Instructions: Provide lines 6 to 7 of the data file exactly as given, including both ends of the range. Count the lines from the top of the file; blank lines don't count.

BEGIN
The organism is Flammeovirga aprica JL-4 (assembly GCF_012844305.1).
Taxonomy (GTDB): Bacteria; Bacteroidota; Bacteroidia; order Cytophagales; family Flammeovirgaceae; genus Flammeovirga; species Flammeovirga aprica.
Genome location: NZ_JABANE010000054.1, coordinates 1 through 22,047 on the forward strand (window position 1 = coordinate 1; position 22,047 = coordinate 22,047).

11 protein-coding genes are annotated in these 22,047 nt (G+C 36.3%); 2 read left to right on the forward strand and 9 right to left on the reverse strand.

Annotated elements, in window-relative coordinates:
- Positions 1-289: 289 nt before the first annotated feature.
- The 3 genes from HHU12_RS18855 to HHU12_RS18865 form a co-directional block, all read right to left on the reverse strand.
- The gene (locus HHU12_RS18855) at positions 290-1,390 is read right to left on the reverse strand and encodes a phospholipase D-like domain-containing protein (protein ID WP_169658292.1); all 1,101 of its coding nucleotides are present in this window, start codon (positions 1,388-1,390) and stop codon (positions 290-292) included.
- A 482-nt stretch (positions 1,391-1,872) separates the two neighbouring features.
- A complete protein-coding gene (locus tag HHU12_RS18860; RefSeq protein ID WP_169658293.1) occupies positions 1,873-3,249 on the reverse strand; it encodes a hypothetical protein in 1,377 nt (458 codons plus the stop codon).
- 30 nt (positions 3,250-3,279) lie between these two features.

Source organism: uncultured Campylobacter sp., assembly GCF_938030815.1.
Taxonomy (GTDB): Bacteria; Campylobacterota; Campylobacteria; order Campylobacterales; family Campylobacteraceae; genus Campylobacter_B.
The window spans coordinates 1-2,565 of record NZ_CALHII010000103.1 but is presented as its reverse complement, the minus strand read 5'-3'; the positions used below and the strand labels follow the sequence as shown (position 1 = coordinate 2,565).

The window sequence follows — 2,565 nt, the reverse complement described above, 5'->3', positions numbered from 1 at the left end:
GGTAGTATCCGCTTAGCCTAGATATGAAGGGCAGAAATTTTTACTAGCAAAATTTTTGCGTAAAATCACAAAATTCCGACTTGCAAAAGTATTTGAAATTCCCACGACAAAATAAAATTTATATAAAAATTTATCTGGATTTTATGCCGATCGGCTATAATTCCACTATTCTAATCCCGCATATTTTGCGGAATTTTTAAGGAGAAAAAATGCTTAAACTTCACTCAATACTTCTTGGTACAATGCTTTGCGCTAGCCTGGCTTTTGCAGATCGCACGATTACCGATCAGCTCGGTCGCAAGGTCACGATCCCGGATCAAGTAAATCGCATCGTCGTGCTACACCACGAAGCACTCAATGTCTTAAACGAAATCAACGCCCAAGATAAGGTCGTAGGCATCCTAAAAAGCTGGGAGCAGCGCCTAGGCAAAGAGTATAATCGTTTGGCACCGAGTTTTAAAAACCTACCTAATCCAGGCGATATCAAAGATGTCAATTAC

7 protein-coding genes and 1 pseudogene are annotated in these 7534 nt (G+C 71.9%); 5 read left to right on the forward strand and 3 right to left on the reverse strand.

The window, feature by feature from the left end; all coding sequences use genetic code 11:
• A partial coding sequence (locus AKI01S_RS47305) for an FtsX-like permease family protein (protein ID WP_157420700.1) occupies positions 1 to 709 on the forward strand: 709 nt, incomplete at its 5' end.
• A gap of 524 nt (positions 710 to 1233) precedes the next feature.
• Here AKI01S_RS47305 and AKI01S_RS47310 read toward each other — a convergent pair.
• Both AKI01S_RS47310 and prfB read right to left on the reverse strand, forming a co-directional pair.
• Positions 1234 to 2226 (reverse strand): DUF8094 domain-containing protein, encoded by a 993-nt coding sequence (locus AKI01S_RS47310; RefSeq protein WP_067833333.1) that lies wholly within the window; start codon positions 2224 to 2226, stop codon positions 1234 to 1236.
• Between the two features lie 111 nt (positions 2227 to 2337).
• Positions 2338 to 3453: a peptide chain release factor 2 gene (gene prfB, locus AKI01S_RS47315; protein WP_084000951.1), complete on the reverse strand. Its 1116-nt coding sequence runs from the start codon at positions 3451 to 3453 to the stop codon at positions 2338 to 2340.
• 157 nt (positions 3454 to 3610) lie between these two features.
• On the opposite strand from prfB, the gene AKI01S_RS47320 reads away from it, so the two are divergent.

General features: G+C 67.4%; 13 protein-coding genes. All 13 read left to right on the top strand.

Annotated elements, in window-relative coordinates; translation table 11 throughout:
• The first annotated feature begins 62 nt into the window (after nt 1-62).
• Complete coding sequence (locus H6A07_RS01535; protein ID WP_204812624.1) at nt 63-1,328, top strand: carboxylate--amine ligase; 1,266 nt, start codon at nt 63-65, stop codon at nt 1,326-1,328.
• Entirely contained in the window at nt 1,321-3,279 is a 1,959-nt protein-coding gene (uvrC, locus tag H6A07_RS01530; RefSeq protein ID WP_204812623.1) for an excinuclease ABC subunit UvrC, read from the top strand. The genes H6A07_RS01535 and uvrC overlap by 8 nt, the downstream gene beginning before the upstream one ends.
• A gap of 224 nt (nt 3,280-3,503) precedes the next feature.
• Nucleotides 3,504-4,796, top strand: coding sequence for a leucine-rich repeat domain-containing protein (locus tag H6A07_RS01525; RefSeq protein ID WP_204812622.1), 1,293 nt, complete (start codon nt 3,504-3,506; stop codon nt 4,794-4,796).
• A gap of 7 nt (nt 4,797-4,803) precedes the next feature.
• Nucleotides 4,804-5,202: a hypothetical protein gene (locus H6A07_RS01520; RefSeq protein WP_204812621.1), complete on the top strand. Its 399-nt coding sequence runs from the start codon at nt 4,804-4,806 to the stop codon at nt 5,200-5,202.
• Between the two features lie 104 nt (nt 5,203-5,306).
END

- Positions 1-289: 289 nt before the first annotated feature.
- The 3 genes from HHU12_RS18855 to HHU12_RS18865 form a co-directional block, all read right to left on the reverse strand.